At a glance
- The share of renewable energies in electricity consumption increased from 6.2 % to 31.7 % between 2000 and 2016.
- The share of renewables in final energy consumption increased from 3.7 % (2000) to 14.6 % (2016).
- The Federal Government has set ambitious targets for the decades ahead.
- So far, the energy industry seems to be on track to reach the targets. Nevertheless, additional efforts, especially in the non-electricity sectors, are needed.
Energy-related emissions are responsible for more than 80 % of all greenhouse gas emissions. Increasing the share of renewables in electricity and energy consumption will help to reduce the use of fossil fuels such as coal and thus the emission of greenhouse gases. Increasing the share of renewable energy is therefore an important contribution to climate protection and also helps to save resources (cf. 'GHG emissions avoided through the use of renewables' indicator).
Germany currently imports the majority of its energy carriers, whereas it is largely self-sufficient in renewables. Increasing the share of renewable energy therefore reduces dependency on the import of raw material and increases security of supply.
Losses through transformation and transmission are not included when calculating final energy consumption. Final energy consumption is therefore a useful indicator when looking at the specific use of energy in different sectors. Besides energy demand for heating and cooling purposes and transport, electricity consumption makes up an important share of final energy consumption.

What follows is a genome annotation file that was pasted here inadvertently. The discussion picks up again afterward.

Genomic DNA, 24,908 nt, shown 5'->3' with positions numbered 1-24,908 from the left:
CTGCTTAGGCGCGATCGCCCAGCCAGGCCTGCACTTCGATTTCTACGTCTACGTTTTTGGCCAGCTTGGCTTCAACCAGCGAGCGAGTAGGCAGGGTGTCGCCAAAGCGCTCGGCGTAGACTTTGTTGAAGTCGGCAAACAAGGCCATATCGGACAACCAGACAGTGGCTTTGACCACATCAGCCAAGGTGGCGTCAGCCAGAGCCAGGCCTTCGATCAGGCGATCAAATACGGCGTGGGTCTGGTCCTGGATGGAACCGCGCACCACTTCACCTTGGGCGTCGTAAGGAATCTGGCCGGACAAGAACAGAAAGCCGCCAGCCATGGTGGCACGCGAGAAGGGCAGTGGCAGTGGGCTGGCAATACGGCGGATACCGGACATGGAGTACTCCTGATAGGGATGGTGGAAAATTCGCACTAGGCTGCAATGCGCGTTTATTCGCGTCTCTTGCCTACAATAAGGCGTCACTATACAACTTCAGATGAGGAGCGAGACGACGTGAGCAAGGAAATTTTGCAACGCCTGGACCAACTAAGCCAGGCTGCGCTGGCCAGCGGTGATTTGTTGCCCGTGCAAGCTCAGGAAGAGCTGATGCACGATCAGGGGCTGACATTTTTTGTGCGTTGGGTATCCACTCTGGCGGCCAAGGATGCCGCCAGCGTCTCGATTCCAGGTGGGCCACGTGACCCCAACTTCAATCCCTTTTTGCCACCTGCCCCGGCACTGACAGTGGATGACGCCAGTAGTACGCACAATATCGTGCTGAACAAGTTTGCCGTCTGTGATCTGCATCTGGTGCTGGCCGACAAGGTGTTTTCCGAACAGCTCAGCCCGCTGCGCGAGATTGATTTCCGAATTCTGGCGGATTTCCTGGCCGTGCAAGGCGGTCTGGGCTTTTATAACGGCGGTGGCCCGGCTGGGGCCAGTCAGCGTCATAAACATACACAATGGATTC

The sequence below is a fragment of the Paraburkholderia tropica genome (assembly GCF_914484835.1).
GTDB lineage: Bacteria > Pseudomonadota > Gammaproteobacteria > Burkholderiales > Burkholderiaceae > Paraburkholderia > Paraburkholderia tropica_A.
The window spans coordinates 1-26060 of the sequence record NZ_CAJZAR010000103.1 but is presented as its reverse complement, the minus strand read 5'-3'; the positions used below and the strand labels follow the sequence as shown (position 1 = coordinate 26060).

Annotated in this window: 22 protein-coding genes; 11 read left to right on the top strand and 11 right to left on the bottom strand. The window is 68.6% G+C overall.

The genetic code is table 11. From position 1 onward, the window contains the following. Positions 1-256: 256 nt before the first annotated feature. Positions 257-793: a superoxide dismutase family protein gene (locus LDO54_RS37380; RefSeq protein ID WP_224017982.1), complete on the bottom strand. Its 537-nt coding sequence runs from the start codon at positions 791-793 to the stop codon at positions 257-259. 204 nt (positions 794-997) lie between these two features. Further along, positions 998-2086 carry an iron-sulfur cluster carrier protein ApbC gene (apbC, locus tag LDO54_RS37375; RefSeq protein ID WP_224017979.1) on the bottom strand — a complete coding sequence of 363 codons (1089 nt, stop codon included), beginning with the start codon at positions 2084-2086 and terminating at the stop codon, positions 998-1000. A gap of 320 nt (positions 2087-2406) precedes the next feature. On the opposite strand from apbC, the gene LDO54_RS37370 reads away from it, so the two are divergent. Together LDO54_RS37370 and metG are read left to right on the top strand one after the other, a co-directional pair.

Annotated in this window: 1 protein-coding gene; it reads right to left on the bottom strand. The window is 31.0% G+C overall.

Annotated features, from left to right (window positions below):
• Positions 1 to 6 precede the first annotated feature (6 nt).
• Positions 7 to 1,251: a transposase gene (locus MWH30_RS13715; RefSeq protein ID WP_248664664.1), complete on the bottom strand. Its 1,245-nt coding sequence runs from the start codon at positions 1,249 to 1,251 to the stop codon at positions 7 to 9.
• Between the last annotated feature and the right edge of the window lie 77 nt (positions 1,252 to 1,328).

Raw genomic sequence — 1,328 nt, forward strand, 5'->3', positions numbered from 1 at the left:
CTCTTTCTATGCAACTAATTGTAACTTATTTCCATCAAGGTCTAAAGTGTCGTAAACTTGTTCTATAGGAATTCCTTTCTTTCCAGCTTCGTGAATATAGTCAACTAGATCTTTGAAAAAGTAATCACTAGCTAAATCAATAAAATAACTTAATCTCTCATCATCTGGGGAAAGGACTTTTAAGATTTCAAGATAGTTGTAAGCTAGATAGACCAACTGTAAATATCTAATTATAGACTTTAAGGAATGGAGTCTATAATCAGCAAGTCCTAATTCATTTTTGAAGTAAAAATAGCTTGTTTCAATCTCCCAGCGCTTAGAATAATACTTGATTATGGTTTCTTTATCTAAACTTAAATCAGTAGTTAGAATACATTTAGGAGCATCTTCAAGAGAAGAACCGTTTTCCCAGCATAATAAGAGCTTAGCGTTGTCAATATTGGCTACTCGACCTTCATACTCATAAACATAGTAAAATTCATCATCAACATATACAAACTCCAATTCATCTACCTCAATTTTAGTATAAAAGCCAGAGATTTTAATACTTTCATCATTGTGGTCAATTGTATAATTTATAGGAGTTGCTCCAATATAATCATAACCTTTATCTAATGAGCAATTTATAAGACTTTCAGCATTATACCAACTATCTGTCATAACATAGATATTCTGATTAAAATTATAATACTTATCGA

Assessing the development
Renewable energies have seen a rapid development since the year 2000: Their share in electricity consumption increased fivefold by 2015, while their share in final energy consumption went up almost fourfold by 2014. This development is the result of a successful energy and environmental policy in Germany. The Renewable Energy Sources Act in particular was crucial for this development. Between 2015 and 2016 the increase of renewable energy share on energy consumption was rather small. The reason for that was the weather situation in 2015 and 2016. While in 2015 photovoltaic systems and wind power systems were very productive, 2016 had less sun and wind.
In 2010, the Federal Government enacted its Energy Concept (Federal Government 2010, in German only). It sets targets for the development of renewable energy, which are also part of the German Sustainable Development Strategy of the Federal Government (Federal Government 2016). By 2020, the share of renewables in electricity consumption should rise to 35 %. Final energy consumption from renewables should reach 18 %. According to the Novelle des EEG (EEG amendment) of 2014, the share of renewables in electricity consumption should be between 40 and 45 % by 2025.
Judging from the development of the past years, these targets seem realistic. However, achieving the long-term objectives of the ‘Energiewende’ (energy transition) still presents a major challenge: by 2050, 80 % of electricity consumed and 60 % of all final energy consumption should be based on renewable energy.
The indicator shows the ratio of renewable energy use to the total final energy consumption in Germany. The data used were provided by the Working Group on Renewable Energy Statistics (AGEE-Stat) and Working Group on Energy Balances (AGEB). AGEB explains its calculation methods for the total final energy consumption in the Preface to the Energy Balances (AGEB 2015). Explanations on how the share of gross final energy and electricity consumption were calculated can be found in the publication Renewable Energy Sources in Figures 2015 (BMWi 2016).
More detailed information (in German only):